My best friend called me yesterday, fuming about a solicitation call she’d just received.
The woman caller identified herself as a volunteer for the Republican Party. She began by thanking my friend for her past, generous support of the GOP–and indeed, my friend was an active Republican voter and donor for many years. Her husband served two terms in the General Assembly as a Republican State Senator. However, like so many of my friends and family, she no longer supports the party, and when the woman at the other end of the phone asked whether she would consider a contribution, she said so.
“I’m a Democrat now,” she informed the volunteer. The volunteer (predictably) asked if she would share why she had left the GOP; my friend responded that she strongly disagreed with the party’s positions on social issues, especially abortion and homosexuality. It is not government’s job to decide whether you procreate, or who you love; the party used to understand that “limited” government meant limited to matters that are properly the province of the state.
There was a pause. The woman on the phone then asked “Don’t you think we should consider the will of god? Shouldn’t the government have a role in ensuring that we live by what’s written in the bible?” to which my friend responded “Whose bible? Whose god?” Another pause, then the question: “are you a Christian?” When my friend said she was not, the woman evidently had an “ah ha” moment, because she ended the conversation by saying “Oh, that explains it.” According to my friend, she might just as well have said, “Now I understand–you are not one of us.”
The conversation made it quite clear that, to this volunteer (and presumably others like her), the Republican party is no longer a political enterprise. It’s a religious movement, a party by and for Christians. Not just any Christian, either–it’s the party for what they call “bible-believing” Christians, the party of Rick Santorum and Mike Pence. If there are still those in the party who take a more traditional approach, who understand the purpose of politics to be participation in secular governance and political outreach to be the building of a bigger, more inclusive tent, they presumably hadn’t communicated that to this particular foot soldier.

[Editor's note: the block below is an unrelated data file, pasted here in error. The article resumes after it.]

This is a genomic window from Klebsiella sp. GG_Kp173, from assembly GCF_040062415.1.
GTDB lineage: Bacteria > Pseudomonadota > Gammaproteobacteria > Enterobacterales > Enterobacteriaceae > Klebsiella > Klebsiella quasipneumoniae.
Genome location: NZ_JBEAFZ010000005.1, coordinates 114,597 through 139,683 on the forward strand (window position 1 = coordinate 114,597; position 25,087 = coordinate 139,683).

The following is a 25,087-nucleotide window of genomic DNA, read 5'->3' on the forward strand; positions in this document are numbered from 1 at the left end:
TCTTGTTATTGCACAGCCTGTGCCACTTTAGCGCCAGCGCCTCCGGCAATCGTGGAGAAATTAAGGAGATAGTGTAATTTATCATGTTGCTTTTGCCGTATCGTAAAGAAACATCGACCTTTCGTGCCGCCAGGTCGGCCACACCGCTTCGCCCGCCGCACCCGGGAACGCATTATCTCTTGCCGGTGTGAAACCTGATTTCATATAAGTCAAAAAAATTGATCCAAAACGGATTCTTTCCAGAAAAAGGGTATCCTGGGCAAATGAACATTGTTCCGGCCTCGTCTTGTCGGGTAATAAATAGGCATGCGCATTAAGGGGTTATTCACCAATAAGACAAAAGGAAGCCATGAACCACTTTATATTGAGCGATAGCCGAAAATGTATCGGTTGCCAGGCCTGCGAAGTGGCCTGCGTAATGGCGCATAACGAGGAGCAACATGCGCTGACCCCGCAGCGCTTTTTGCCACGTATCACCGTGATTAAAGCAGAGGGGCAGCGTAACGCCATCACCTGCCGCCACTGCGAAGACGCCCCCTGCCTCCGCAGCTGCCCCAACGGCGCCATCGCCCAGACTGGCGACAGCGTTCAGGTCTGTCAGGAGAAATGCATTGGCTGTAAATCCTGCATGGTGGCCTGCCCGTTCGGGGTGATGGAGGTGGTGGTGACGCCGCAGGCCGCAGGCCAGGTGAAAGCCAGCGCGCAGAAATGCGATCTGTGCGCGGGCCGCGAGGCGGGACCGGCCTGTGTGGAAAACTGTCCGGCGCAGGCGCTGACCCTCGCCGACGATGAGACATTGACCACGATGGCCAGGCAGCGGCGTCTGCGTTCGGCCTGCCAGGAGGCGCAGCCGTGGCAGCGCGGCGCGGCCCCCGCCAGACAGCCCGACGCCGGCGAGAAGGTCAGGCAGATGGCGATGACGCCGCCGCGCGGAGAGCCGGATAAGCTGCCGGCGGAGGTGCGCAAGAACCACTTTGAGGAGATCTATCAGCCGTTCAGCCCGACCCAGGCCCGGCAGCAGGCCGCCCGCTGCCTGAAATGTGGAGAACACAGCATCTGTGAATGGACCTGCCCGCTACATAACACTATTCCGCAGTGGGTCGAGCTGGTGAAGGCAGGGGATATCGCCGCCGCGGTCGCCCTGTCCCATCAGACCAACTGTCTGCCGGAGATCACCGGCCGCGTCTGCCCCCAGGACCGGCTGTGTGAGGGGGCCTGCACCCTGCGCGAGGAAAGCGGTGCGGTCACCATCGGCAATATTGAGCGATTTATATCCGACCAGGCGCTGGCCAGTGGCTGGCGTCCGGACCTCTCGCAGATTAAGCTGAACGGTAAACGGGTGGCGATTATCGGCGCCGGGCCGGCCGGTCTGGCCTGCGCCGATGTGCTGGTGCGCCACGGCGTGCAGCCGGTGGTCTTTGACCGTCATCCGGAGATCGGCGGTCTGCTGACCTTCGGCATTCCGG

The conversation simply confirmed the reality of today’s Republican party–a party consisting of what has been described as “a shrinking base of aging, ethnically monolithic, and geographically isolated voters.” Christian voters. Perhaps we could achieve more clarity in our political discourse if the GOP stopped trying to be coy, and just renamed itself the Christian Party. In its current iteration, it certainly isn’t the Republican Party that my friend and I used to support. That party disappeared a long time ago.
The volunteer on the other end of line simply confirmed its transformation.